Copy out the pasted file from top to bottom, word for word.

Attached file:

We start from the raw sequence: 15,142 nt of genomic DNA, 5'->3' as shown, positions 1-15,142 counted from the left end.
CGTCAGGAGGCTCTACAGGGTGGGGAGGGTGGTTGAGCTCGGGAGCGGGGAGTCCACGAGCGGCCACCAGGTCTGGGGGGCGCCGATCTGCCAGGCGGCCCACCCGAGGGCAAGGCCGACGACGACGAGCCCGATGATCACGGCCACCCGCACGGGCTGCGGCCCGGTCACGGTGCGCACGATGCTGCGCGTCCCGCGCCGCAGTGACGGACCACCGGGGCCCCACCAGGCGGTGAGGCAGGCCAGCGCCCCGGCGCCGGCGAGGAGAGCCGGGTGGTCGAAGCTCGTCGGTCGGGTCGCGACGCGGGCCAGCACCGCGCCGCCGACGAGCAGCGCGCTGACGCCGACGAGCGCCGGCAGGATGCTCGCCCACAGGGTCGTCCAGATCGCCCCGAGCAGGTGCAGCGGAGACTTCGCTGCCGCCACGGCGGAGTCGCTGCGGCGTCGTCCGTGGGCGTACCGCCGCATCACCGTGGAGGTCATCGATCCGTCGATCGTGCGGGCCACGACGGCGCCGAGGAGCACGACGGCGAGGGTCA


We start from the raw sequence: 15,142 nt of genomic DNA, 5'->3' as shown, positions 1-15,142 counted from the left end.
CGTCAGGAGGCTCTACAGGGTGGGGAGGGTGGTTGAGCTCGGGAGCGGGGAGTCCACGAGCGGCCACCAGGTCTGGGGGGCGCCGATCTGCCAGGCGGCCCACCCGAGGGCAAGGCCGACGACGACGAGCCCGATGATCACGGCCACCCGCACGGGCTGCGGCCCGGTCACGGTGCGCACGATGCTGCGCGTCCCGCGCCGCAGTGACGGACCACCGGGGCCCCACCAGGCGGTGAGGCAGGCCAGCGCCCCGGCGCCGGCGAGGAGAGCCGGGTGGTCGAAGCTCGTCGGTCGGGTCGCGACGCGGGCCAGCACCGCGCCGCCGACGAGCAGCGCGCTGACGCCGACGAGCGCCGGCAGGATGCTCGCCCACAGGGTCGTCCAGATCGCCCCGAGCAGGTGCAGCGGAGACTTCGCTGCCGCCACGGCGGAGTCGCTGCGGCGTCGTCCGTGGGCGTACCGCCGCATCACCGTGGAGGTCATCGATCCGTCGATCGTGCGGGCCACGACGGCGCCGAGGAGCACGACGGCGAGGGTCA